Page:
On process and interpretation

Though I put a lot of energy into researching Viking age history and reading saga literature, it is absolutely the field work that is most exciting. While part of the project involves documenting and recording information about places, I am rather hoping to share a sense of discovery and propose interesting questions. What led explorers and settlers to these remote places and what leads people there now? Hence one of my basic starting points is to study the relationship between architecture, its traces and the surrounding landscape.

While exploring these subtly inhabited spaces, I made a symbolic connection between the research process of an archeologist and that of a photographer. Though archeologists may be methodological in their approaches, a significant amount of interpretation makes up part of their research. They explore the landscape looking for visual clues, then literally digging deeper, they sift through information that leads them to confirm something about the world and our history. In the milieu of contemporary art, a photographer may take a similar approach. Often looking to the world for material, art photographers are searching for and ultimately hoping to reveal something significant. Both processes can take an excruciating amount of time, but perhaps it is the time spent exploring that provides the most meaning for artists and archeologists alike.

Reading the landscape at the remains of chieftain’s farmstead at Hofstadir near Lake Myvatn in Iceland. Photo by Andreas Rutkauskas.

When I set out for a extended shooting trip, I am prepared with a plethora of lists, maps, notes and equipment but more importantly, and any good photographer will tell you this, you need to unlock all your senses and absorb the information that only first person experience can provide.

In his book Westward to Vinland, Helge Ingstad wrote of his discovery of the Norse settlement at L’Anse aux Meadows: “There was so much at L’anse aux Meadows that reminded me of what I had seen of the surroundings of the Norse farms in Greenland: the green fields, the rippling stream, the open country, the view of the sea, and perhaps something else that was not so easy to fathom. Here the people from the Arctic island would have felt at home.”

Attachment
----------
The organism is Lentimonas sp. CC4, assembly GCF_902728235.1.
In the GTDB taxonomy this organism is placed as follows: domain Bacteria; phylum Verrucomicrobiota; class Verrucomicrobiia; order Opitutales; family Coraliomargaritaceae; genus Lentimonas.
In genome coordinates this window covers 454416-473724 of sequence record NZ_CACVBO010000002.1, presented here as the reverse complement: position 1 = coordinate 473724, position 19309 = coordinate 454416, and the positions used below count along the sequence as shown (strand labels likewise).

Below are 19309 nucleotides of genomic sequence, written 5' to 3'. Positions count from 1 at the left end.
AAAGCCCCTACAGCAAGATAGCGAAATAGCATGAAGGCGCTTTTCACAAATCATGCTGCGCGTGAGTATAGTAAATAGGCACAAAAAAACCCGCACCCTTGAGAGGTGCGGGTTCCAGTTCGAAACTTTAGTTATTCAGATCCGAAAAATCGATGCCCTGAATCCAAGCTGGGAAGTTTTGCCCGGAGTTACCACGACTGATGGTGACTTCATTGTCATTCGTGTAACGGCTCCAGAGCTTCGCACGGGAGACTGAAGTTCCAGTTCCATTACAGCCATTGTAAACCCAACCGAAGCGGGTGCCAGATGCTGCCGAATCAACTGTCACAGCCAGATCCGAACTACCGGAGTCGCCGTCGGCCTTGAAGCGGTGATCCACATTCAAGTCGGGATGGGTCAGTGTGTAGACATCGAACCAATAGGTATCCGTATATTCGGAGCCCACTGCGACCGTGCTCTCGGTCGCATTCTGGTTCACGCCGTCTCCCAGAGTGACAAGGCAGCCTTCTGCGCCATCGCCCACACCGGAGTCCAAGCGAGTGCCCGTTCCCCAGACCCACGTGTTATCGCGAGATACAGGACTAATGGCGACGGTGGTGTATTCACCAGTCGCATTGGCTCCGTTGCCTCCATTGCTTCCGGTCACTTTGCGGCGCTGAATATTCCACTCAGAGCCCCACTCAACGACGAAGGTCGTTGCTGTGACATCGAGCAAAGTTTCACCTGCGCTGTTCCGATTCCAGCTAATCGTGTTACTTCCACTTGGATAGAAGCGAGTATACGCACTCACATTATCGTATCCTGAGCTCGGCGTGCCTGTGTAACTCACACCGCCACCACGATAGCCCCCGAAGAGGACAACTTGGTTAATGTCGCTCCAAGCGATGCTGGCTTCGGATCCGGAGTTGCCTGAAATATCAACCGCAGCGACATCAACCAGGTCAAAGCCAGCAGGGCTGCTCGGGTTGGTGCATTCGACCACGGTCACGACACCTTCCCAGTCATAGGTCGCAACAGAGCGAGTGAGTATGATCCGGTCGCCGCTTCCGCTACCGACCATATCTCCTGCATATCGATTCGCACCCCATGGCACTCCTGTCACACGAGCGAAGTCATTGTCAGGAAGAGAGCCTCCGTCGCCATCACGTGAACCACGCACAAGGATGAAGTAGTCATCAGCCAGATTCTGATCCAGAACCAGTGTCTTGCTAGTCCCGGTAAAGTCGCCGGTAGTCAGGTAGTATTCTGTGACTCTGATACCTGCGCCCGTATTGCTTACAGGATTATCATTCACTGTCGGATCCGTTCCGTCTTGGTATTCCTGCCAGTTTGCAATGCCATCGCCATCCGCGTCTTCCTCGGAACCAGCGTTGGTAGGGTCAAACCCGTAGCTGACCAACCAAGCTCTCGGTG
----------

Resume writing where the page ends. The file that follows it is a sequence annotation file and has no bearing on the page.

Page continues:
I had the same intuition when visiting Kvívík in the Faroe Islands. If I were a 10th century explorer, I may have chosen this site as place to settle.

Where the stream meets the sea at Kvívík, archeologists have excavated and preserved the floorplan of a Viking age farmstead. Photo by Andreas Rutkauskas.

A sublime settlement, Kvívík from above. Scan from a 4″x5″ negative. Photo by Jessica Auer.



Of islands and open sea

The open sea confronts us. It is ultimately the one place that we cannot dominate. We are as much at its mercy today, as we may have been during the time of the Vikings. But when we look out towards the sea, our imagination sparks fantastic questions. How far away is that horizon, is there anything past it and how can we go there?

The open sea taken from the high coastline of the Faroe Islands. Scan from a 6×7 cm negative. Photo by Jessica Auer

Islands are an oasis. They conserve nature and culture.  We can intimately explore them, but we must be prudent as they are fragile ecosystems. An island in the open sea is a sanctuary, but don’t be fooled by its protection. Trust me, I’ve been to the Faroe Islands, host to some of the worst weather in the world.

I waited five days for the rain and fog to clear before I could make my first successful photograph. On Mikanes. Photo by Andreas Rutkauskas.

The Faroes were used during Viking times as a staging point between Norway and Iceland. Located approximately 650 kms from the coast of Norway and 700 kms from Iceland, these islands are still used today as a stopover on the Smyril ferry line from Denmark to Iceland.

Many Vikings did settle here. The lush green coasts and sublime beauty will give you a hint as to why. The smallest capital city in the world, Tórshavn is still home to a parliament that was established during the Viking Age. On the rocks of Tinganes (Parliament Jetty) I found a Viking Age carving in a rock – a compass rose.

A rainy day find. A sundial or compass rose carved into the rock and dated 1569. Photo by Andreas Rutkauskas.

The hostile weather was barely of consequence to the Vikings, who knew how to navigate in these waters with their karves and knarrs, different types of ships built for travelling locally among islands and fjords or overseas.

The fjord on the left of this image is essentially a Viking highway. Taken from Streymoy in the Faroe Islands. Scan from a 4″x5″ negative. Photo by Jessica Auer.